Search for Columbus's Lost Ship The Santa Maria: History of the Search Part 3
About the search for Christopher Columbus's ship the Santa Maria which he sailed to America, history and background.
The Continuing Search for . . . the Santa Maria
THE SEARCH: John Frye, author of The Search for the Santa Maria, points out with a touch of bitterness that the Santa Maria is "a ship whose name is known to every schoolchild, yet few knew that the Santa Maria never returned to Spain, and still fewer knew that she had been lost on a Haitian reef." In fact, only half a dozen students of Columbus' voyages have actually visited the area in search of any telltale remains of Columbus' famous flagship, an adventure which Frye describes as "something worth doing--for itself."
In 1527 a friend of Columbus visited the spot collecting material for his Historia de las Indias. The natives still called the harbor Puerto Navidad, but there was no Santa Maria and no fort. In the 1780s a French topographer proposed that shoreline changes from soil erosion and shifting sands had altered locations of the past. In 1927, a young American naval officer, who started the vast sisal plantation of La Plantation Dauphin, and who had studied the area closely, tried to locate either the Santa Maria or where fort La Navidad had been. He failed.
The most important Columbian studies were made by the historian Samuel Eliot Morison of Harvard University. In 1939 he retraced the 4 Columbus voyages of discovery, a careful and cautious reconstruction which resulted in his prizewinning biography of Columbus, Admiral of the Ocean Sea. Morison, without benefit of aerial reconnaissance or underwater exploration, postulated 3 possible sites of the wreck of the Santa Maria reckoning from Columbus' times, distances, and descriptions. All 3 of his preferred locations were close to shore and within the waters protected by the 14-mi.-long barrier reef 3 mi. offshore between Cap Haitien and Caracol Point.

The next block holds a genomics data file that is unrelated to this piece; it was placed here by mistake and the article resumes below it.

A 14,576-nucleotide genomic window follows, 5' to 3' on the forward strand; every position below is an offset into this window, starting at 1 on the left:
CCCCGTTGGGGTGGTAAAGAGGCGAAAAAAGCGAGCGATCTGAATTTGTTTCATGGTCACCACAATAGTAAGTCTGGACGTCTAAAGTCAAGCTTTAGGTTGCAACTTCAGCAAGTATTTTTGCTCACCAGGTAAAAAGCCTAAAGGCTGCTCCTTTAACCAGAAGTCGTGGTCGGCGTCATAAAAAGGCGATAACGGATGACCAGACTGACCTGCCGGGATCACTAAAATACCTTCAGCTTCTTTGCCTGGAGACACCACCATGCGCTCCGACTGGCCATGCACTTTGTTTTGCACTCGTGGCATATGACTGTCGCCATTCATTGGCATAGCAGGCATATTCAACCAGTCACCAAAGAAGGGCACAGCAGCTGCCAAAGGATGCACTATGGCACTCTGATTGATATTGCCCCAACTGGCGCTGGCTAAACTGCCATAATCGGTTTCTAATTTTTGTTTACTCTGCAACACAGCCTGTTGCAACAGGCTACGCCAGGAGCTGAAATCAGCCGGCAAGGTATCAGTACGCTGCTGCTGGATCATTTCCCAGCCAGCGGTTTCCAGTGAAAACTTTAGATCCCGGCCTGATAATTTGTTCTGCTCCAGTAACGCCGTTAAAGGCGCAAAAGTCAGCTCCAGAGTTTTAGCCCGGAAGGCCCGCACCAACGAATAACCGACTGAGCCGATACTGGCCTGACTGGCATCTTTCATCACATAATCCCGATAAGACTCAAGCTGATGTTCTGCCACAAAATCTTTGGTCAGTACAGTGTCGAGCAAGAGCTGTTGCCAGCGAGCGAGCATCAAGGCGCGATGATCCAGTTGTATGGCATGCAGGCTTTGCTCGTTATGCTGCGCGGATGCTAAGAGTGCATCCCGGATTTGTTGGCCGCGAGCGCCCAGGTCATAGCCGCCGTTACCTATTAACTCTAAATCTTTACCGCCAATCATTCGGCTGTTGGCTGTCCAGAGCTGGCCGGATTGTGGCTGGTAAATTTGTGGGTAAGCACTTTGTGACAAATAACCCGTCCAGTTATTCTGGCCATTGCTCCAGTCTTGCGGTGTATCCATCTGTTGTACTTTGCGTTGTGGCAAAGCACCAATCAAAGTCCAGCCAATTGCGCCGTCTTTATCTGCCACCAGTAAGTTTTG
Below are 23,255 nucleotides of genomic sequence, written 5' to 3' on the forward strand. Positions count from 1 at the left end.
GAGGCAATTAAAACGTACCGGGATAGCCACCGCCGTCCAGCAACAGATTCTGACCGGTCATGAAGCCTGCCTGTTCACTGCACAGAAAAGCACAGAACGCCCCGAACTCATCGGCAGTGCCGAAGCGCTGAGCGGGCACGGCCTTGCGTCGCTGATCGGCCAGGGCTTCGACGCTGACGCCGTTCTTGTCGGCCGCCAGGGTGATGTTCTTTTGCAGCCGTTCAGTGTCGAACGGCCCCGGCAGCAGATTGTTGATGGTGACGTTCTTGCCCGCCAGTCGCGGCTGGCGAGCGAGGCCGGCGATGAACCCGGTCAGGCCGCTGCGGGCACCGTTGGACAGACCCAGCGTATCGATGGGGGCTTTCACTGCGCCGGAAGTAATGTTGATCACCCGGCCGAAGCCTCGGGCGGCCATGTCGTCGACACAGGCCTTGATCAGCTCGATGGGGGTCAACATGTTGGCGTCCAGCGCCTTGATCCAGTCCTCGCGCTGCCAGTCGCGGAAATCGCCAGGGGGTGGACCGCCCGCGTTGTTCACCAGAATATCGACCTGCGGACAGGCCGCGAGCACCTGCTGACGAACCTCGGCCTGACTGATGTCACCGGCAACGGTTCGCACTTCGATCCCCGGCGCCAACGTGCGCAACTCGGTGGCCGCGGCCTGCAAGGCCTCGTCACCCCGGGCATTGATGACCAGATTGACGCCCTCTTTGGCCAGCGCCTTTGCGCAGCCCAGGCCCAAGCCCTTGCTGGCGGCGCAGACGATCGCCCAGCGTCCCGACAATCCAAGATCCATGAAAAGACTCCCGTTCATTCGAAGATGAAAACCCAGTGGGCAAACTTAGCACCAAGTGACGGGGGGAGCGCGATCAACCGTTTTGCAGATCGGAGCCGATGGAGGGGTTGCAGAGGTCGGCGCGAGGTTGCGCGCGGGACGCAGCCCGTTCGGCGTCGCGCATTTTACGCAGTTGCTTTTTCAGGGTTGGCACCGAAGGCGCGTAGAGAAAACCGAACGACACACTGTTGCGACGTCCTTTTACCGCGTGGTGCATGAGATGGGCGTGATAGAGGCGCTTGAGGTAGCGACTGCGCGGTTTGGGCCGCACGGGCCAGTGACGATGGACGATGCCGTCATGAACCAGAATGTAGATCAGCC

The search for the Santa Maria quickened in 1949 when Don J. Lungwitz, manager of La Plantation Dauphin, flying his plane from the plantation to the Cap Haitien airport, noticed "an oval, ship-shaped blur" on the large reef. Interest was further spurred when Edwin Link, an industrialist and amateur oceanographer, found an anchor in Cap Haitien Bay which might easily have belonged to the Santa Maria. In 1967 Fred Dickson, a treasure diver, a member of the Explorers Club of New York, and a Spanish history major at Yale University, became obsessed with the idea of finding the remains of the Santa Maria, as a "challenge for modern exploration." He set about systematically and scientifically organizing the Santa Maria Foundation, raising money, involving distinguished professors of marine geology and ocean engineering, assembling masses of technical equipment, and turning skeptics into advisers at the Smithsonian Institution.
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